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Billy Talent - Billy Talent III

Billy Talent, Billy Talent III

Review by Jack Foley

IndieLondon Rating: 4 out of 5

CANADIAN four-piece Billy Talent return with another monsterish punk-rock album that thrives on its old-school approach to business and Ian D’Sa’s gutsy guitar riffs.

Produced by Brendan O’Brien (Rage Against The Machine, AC/DC, Mastodon), Billy Talent III opens as it means to go on, with an explosive guitar solo and some pounding drums, before careering into an emphatic Ben Kowalewicz vocal that menacinfly announces “I’ve got the devil on my shoulder” and “the hounds of hell are getting closer”. It’s a song that contains plenty of bite, rather like old-skool Green Day, with a pop sensibility of acts such as Red Hot Chili Pepper.

It’s followed by another album highlight, the former single Rusted From The Rain, which trades Green Day-style riffing with drooling vocals that scream out classic Guns N Roses. Littered with imagery, loaded with doom, it’s awash with things to admire for punk-rock fans and a towering anthem of its kind.

There’s a Red Hot Chili Peppers vibe to the opening guitar loops of Saint Veronika, which unfolds into another impressive offering complete with epic chorus, while Tears Into Wine drops in more melody, less aggression and rocks out in suitably rapid fashion. But then Billy Talent don’t really do slow, just as they don’t really do happy. This one begins with the volatile lyric: “The gun is loaded when the class is full, down the hatch and the trigger’s pulled…”

Elsewhere, White Sparrows opens with another mesmerising guitar intro from D’Sa that continues to run throughout the track, while Pocketful of Dreams employs a stop-start guitar loop over insights into consumerism and young love.

There’s a head-throbbing heaviness surrounding the meaty riffage on The Dead Can’t Testify, another downbeat tale that carries the whiff of death before it (a sort of anti November Rain), while the melody returns for the “whoa, whoa” laden Diamond On A Landmine, which plays up the bass and drops a more distinctly radio-friendly vibe. There’s even a hint of The Police’s Can’t Stand Losing You.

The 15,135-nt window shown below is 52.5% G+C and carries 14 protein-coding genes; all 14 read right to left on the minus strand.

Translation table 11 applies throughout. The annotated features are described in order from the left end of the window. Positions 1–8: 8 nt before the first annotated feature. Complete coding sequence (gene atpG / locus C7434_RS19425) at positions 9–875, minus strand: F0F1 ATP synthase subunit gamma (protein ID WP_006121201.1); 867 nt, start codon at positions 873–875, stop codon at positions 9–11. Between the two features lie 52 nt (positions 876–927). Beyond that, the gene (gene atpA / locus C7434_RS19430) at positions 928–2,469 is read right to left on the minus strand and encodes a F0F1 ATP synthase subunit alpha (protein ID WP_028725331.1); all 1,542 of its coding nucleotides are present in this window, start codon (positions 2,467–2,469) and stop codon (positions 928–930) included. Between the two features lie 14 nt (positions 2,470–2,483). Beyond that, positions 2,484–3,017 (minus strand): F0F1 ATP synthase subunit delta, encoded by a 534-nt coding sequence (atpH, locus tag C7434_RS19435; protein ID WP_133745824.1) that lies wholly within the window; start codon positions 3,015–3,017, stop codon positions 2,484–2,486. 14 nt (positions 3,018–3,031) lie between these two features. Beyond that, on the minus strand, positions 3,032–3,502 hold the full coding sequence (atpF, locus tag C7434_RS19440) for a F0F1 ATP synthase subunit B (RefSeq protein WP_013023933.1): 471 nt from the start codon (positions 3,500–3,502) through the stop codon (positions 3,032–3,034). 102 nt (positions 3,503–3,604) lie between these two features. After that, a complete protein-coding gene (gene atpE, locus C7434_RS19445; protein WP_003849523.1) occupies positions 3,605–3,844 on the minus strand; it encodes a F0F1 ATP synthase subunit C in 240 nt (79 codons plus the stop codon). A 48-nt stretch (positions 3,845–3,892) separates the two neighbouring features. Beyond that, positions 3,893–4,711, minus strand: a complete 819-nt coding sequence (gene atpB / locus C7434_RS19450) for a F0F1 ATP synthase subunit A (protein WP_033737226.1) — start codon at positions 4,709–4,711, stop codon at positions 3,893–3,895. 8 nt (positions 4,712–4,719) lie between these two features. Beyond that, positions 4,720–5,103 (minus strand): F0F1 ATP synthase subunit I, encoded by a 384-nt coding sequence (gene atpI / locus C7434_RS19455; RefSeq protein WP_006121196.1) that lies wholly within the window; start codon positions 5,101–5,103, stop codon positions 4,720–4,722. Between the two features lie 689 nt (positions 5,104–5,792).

Nirvana fans might like to be somewhere near a mosh pit for the piledriver that is Turn Your Back, a real riot of energy, while Sudden Movement is infused with D’Sa’s impressive guitar work throughout – it’s a more deliberate heavy rocker, but a no less impressive one at that.

And finally, Definition of Destiny draws things to a suitably riotous close, with a slightly melancholy guitar slipping into something more heavy and emphatic for the inevitably pounding finale.

Billy Talent may not have achieved the lofty global heights of acts such as Nirvana [with whom they grew up with] and Green Day, but they’re one of the biggest bands in Canada and are worthy of considerably more international attention. This third album doesn’t aspire to anything fancy, but it delivers the goods in spades.

Download picks: Rusted From The Rain, Sudden Movement, Diamond On A Landmine, White Sparrows, Saint Veronika

Track listing:

  1. Devil on My Shoulder
  2. Rusted From the Rain
  3. Saint Veronika
  4. Tears Into Wine
  5. White Sparrows
  6. Pocketful of Dreams
  7. The Dead Can’t Testify
  8. Diamond on a Landmine
  9. Turn Your Back
  10. Sudden Movements
  11. Definition of Destiny

  1. Sudden Movement is really bad, take it off the download picks…and you should get a bit more information and listen to Billy Talent III a bit more too + stop comparing them to crap like Green Day…

    Tobi    Jul 18    #